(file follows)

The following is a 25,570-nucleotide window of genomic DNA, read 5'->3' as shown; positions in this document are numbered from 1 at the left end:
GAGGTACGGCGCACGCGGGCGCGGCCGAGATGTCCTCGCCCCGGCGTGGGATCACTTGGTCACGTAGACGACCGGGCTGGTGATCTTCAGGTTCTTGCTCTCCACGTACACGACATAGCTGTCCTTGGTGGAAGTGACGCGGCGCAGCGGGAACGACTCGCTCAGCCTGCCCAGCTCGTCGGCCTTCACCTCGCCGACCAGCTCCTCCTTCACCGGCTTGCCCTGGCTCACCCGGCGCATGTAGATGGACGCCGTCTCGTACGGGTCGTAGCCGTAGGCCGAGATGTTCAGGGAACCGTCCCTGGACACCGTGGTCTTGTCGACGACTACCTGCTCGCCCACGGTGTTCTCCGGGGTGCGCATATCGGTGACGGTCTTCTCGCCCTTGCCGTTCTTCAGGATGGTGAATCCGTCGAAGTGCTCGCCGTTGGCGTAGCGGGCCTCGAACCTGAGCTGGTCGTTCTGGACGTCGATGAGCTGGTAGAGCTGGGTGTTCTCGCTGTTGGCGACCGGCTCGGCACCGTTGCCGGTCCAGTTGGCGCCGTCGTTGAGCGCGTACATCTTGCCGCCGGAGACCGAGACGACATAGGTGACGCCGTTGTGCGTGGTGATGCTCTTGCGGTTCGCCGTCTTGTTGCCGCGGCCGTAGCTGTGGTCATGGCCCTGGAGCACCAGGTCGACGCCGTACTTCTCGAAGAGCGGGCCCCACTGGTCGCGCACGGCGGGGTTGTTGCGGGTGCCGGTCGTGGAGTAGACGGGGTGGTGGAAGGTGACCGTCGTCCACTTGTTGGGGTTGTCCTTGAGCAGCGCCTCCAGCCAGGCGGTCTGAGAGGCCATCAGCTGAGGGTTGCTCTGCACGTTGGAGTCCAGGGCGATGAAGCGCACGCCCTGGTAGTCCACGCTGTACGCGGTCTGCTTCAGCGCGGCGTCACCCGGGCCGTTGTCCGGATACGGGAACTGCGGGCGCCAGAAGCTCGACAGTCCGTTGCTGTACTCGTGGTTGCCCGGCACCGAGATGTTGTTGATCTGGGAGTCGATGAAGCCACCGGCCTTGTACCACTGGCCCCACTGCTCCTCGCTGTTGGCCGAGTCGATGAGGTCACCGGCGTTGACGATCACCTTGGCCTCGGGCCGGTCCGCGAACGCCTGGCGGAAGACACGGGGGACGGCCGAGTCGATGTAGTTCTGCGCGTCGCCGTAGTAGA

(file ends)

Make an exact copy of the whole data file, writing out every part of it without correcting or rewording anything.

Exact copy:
The following is a 25,570-nucleotide window of genomic DNA, read 5'->3' as shown; positions in this document are numbered from 1 at the left end:
GAGGTACGGCGCACGCGGGCGCGGCCGAGATGTCCTCGCCCCGGCGTGGGATCACTTGGTCACGTAGACGACCGGGCTGGTGATCTTCAGGTTCTTGCTCTCCACGTACACGACATAGCTGTCCTTGGTGGAAGTGACGCGGCGCAGCGGGAACGACTCGCTCAGCCTGCCCAGCTCGTCGGCCTTCACCTCGCCGACCAGCTCCTCCTTCACCGGCTTGCCCTGGCTCACCCGGCGCATGTAGATGGACGCCGTCTCGTACGGGTCGTAGCCGTAGGCCGAGATGTTCAGGGAACCGTCCCTGGACACCGTGGTCTTGTCGACGACTACCTGCTCGCCCACGGTGTTCTCCGGGGTGCGCATATCGGTGACGGTCTTCTCGCCCTTGCCGTTCTTCAGGATGGTGAATCCGTCGAAGTGCTCGCCGTTGGCGTAGCGGGCCTCGAACCTGAGCTGGTCGTTCTGGACGTCGATGAGCTGGTAGAGCTGGGTGTTCTCGCTGTTGGCGACCGGCTCGGCACCGTTGCCGGTCCAGTTGGCGCCGTCGTTGAGCGCGTACATCTTGCCGCCGGAGACCGAGACGACATAGGTGACGCCGTTGTGCGTGGTGATGCTCTTGCGGTTCGCCGTCTTGTTGCCGCGGCCGTAGCTGTGGTCATGGCCCTGGAGCACCAGGTCGACGCCGTACTTCTCGAAGAGCGGGCCCCACTGGTCGCGCACGGCGGGGTTGTTGCGGGTGCCGGTCGTGGAGTAGACGGGGTGGTGGAAGGTGACCGTCGTCCACTTGTTGGGGTTGTCCTTGAGCAGCGCCTCCAGCCAGGCGGTCTGAGAGGCCATCAGCTGAGGGTTGCTCTGCACGTTGGAGTCCAGGGCGATGAAGCGCACGCCCTGGTAGTCCACGCTGTACGCGGTCTGCTTCAGCGCGGCGTCACCCGGGCCGTTGTCCGGATACGGGAACTGCGGGCGCCAGAAGCTCGACAGTCCGTTGCTGTACTCGTGGTTGCCCGGCACCGAGATGTTGTTGATCTGGGAGTCGATGAAGCCACCGGCCTTGTACCACTGGCCCCACTGCTCCTCGCTGTTGGCCGAGTCGATGAGGTCACCGGCGTTGACGATCACCTTGGCCTCGGGCCGGTCCGCGAACGCCTGGCGGAAGACACGGGGGACGGCCGAGTCGATGTAGTTCTGCGCGTCGCCGTAGTAGA